However, as memories become larger the requirements for storage capacity in memory become prohibitively large so as to preclude the use of small computers and microprocessors. Also, the use of memory to store instructions that require frequent repetitive access slows the effective frequency of the apparatus and so prolongs the test time as to be unacceptable for production purposes.
The generation of address sequences is one the principal areas that have heretofore required frequent repetitive access to memory to determine which cells in the memory should be next addressed for testing. However, examination of the address sequence of the various protocols reveals that the sequences obey fixed arithmetic progressions, which, although differing among the various test protocols obey fixed rules within any one protocol. This commends the use of combinations of logic elements which can be preconditioned to generate the required address sequences with a minimum of inputs and controls from the controlling computer's memory.
With the foregoing desiderata as a goal, it is therefore an object of this invention to provide combinations of digital logic circuit elements which may be preconditioned by the entry of predetermined data thereinto and operable responsive to patterns of timing pulses to generate a desired sequence of numerical values for controlling the addressing of a memory under test.
Yet another object is to provide an address generating apparatus having a plurality of identical combinations of logic instrumentalities which are operative in combination to selectively produce address sequences for the whole or any selected area of a matrix.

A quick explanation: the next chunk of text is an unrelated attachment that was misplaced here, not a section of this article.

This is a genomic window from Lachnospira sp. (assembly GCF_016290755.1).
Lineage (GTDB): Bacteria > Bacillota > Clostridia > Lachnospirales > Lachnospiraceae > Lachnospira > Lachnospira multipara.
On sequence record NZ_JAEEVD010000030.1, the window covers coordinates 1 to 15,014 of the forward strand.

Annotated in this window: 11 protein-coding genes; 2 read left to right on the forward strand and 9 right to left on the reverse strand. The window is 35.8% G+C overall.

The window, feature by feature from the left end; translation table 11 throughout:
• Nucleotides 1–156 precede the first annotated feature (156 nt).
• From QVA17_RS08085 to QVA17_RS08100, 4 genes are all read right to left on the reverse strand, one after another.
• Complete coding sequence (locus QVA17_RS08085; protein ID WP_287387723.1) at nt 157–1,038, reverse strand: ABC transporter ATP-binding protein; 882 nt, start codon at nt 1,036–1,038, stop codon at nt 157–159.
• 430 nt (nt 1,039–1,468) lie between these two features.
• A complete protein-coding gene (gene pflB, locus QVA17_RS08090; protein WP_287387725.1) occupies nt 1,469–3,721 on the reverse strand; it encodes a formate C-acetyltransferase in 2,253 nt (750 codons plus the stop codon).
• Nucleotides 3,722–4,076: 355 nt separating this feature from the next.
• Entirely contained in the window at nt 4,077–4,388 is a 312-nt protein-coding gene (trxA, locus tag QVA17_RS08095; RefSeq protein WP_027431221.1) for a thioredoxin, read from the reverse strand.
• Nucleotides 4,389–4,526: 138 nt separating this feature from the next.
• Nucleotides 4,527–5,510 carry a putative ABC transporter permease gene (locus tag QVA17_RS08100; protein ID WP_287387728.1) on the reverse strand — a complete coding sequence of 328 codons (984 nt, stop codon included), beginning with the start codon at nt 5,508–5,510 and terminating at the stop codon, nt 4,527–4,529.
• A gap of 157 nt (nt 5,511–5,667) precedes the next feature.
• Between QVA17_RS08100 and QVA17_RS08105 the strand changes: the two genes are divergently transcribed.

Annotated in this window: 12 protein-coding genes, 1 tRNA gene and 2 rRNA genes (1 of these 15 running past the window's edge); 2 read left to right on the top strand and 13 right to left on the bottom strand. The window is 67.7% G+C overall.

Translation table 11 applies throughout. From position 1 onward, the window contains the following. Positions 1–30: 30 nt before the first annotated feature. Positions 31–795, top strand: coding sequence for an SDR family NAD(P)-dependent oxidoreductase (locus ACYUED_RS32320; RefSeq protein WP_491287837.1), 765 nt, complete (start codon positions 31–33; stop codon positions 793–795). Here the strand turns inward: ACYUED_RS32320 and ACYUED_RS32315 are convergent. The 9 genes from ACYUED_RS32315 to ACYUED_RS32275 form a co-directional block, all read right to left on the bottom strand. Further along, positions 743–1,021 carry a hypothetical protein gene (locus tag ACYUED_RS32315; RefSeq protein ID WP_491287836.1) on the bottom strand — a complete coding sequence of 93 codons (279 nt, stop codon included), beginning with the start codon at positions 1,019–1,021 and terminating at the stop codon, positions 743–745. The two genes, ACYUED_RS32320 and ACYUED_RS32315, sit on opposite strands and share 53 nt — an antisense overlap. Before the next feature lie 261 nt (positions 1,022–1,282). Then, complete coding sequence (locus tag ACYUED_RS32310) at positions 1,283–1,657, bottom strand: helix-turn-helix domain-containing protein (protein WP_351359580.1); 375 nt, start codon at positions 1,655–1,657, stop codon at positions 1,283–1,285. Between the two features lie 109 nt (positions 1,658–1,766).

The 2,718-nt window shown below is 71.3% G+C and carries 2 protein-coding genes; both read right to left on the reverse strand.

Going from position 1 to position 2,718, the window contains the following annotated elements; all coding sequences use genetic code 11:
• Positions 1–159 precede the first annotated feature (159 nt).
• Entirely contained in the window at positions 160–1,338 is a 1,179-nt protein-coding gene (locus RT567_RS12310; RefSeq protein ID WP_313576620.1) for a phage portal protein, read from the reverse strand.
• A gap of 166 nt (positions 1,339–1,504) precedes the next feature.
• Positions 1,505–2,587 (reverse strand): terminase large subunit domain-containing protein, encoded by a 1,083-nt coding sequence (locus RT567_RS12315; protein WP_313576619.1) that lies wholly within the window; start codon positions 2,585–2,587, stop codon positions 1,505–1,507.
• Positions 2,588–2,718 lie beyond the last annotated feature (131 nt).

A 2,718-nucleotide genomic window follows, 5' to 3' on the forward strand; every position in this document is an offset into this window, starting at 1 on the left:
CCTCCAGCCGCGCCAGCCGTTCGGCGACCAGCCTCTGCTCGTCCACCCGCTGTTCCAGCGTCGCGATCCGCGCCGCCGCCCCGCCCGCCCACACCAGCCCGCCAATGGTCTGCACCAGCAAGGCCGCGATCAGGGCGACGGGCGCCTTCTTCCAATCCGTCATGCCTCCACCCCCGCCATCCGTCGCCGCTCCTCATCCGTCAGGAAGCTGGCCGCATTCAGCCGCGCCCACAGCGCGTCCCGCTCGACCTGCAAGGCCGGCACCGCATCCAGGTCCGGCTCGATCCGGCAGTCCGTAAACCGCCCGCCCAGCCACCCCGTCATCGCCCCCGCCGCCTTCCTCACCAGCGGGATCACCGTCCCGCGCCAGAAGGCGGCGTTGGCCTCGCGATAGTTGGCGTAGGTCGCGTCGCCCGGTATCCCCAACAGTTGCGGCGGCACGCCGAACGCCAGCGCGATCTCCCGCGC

These and other objects, features and advantages of the invention will be apparent from the following more particular description of the preferred embodiment of the invention as illustrated in the accompanying drawings.
FIG. 1 is a schematic of the interconnection of the combination of elements shown in FIG. 2.
FIG. 2 is a schematic of the combination of logic elements necessary to produce a desired sequence for one coordinate address of a matrix.
Before describing the preferred embodiment it is expedient to digress and define some terms, and examine the arithmetic rules that govern the production of the desired sequences of addresses.
The memories for which this apparatus is particularly adapted to address for test purposes are two dimensional matrix memories. Thus, each cell or memory position can be defined by the coordinates of its position in the matrix. The memory matrix size is usually 2n ×2m where n and m are integers. With these dimensions the X and Y addresses may conveniently be encoded by means of 2n -1 and 2m -1 binary bits. The addresses of the cells in a row of the matrix run from 0 to 2n -1, and the column cells from 0 to 2m -1. Thus memories commonly called 2K, 4K, 16K, etc. actually contain 211, 212, and 214 cells, respectively. These may be organized in a square or rectangular matrix so long as the both dimensions are an integral power of two.